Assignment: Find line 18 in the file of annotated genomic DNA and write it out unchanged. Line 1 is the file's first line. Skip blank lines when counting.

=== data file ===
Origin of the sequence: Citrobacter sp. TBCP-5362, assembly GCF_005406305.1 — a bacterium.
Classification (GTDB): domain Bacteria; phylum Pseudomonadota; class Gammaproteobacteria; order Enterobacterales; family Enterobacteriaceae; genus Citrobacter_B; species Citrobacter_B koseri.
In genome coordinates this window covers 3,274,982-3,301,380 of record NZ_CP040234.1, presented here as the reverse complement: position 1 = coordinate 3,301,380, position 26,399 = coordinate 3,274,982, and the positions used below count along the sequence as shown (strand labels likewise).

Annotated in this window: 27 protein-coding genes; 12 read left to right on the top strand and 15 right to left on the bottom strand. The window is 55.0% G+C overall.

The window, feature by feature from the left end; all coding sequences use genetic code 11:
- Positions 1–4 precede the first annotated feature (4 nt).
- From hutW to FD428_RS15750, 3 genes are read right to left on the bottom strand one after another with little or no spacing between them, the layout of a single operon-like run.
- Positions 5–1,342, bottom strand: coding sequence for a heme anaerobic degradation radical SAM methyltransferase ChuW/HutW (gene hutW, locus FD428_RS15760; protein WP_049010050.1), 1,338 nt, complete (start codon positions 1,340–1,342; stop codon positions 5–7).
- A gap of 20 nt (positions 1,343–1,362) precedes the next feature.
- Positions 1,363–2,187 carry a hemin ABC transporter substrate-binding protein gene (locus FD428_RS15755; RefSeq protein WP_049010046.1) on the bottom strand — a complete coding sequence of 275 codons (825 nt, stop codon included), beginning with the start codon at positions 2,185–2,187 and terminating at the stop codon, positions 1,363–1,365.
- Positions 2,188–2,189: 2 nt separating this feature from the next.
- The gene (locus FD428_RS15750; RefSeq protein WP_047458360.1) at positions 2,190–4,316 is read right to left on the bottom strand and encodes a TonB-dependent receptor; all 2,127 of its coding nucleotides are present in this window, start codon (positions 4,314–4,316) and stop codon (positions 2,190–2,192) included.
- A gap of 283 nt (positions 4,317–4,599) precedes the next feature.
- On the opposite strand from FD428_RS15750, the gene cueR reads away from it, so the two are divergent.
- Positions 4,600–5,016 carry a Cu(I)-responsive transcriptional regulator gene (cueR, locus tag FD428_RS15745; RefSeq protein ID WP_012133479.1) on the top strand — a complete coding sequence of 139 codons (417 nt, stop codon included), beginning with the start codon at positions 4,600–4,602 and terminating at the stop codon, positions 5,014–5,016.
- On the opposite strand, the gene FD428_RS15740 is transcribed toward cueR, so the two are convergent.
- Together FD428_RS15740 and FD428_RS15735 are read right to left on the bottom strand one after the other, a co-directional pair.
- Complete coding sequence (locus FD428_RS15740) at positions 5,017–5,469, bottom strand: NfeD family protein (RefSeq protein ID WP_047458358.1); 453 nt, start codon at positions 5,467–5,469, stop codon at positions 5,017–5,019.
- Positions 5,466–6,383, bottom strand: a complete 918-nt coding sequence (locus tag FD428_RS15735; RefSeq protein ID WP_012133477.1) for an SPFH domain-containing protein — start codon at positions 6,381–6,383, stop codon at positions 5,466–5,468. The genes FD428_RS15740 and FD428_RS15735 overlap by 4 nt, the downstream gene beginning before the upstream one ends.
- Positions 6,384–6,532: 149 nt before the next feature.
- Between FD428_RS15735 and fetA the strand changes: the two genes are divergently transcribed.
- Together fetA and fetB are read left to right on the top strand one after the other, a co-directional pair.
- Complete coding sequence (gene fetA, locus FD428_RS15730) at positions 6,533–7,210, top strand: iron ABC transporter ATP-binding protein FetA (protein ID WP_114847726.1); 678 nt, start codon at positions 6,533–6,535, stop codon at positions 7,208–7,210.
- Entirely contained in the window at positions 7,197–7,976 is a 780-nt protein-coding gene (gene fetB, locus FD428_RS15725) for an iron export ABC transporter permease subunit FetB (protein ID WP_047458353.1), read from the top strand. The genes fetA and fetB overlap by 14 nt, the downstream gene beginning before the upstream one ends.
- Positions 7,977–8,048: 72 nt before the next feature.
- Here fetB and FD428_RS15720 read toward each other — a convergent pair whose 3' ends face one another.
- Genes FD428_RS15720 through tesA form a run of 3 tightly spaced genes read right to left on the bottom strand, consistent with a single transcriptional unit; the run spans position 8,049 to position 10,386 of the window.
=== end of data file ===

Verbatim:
- Complete coding sequence (locus FD428_RS15740) at positions 5,017–5,469, bottom strand: NfeD family protein (RefSeq protein ID WP_047458358.1); 453 nt, start codon at positions 5,467–5,469, stop codon at positions 5,017–5,019.